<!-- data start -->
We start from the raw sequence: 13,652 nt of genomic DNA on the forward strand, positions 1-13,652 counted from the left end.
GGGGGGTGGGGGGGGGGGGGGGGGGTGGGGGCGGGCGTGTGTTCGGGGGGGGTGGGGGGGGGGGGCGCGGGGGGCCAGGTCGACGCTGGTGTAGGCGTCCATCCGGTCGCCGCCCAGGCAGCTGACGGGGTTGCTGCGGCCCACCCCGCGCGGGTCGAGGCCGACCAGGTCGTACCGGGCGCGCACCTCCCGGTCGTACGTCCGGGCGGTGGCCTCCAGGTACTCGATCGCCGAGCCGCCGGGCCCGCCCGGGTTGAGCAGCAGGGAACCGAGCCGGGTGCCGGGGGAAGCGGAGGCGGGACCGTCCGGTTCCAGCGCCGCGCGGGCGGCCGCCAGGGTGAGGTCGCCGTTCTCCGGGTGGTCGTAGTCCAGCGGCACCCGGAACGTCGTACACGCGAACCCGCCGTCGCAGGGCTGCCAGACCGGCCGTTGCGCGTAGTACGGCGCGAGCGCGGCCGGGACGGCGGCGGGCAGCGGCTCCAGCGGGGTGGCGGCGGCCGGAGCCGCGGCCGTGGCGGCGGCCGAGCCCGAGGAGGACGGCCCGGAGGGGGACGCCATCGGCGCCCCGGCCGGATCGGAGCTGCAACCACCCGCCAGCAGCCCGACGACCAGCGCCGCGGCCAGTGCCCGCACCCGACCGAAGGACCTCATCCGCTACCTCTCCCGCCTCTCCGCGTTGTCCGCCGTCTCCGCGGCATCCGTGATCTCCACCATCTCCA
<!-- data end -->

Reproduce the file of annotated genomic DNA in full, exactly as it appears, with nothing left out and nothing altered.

We start from the raw sequence: 13,652 nt of genomic DNA on the forward strand, positions 1-13,652 counted from the left end.
GGGGGGTGGGGGGGGGGGGGGGGGGTGGGGGCGGGCGTGTGTTCGGGGGGGGTGGGGGGGGGGGGCGCGGGGGGCCAGGTCGACGCTGGTGTAGGCGTCCATCCGGTCGCCGCCCAGGCAGCTGACGGGGTTGCTGCGGCCCACCCCGCGCGGGTCGAGGCCGACCAGGTCGTACCGGGCGCGCACCTCCCGGTCGTACGTCCGGGCGGTGGCCTCCAGGTACTCGATCGCCGAGCCGCCGGGCCCGCCCGGGTTGAGCAGCAGGGAACCGAGCCGGGTGCCGGGGGAAGCGGAGGCGGGACCGTCCGGTTCCAGCGCCGCGCGGGCGGCCGCCAGGGTGAGGTCGCCGTTCTCCGGGTGGTCGTAGTCCAGCGGCACCCGGAACGTCGTACACGCGAACCCGCCGTCGCAGGGCTGCCAGACCGGCCGTTGCGCGTAGTACGGCGCGAGCGCGGCCGGGACGGCGGCGGGCAGCGGCTCCAGCGGGGTGGCGGCGGCCGGAGCCGCGGCCGTGGCGGCGGCCGAGCCCGAGGAGGACGGCCCGGAGGGGGACGCCATCGGCGCCCCGGCCGGATCGGAGCTGCAACCACCCGCCAGCAGCCCGACGACCAGCGCCGCGGCCAGTGCCCGCACCCGACCGAAGGACCTCATCCGCTACCTCTCCCGCCTCTCCGCGTTGTCCGCCGTCTCCGCGGCATCCGTGATCTCCACCATCTCCA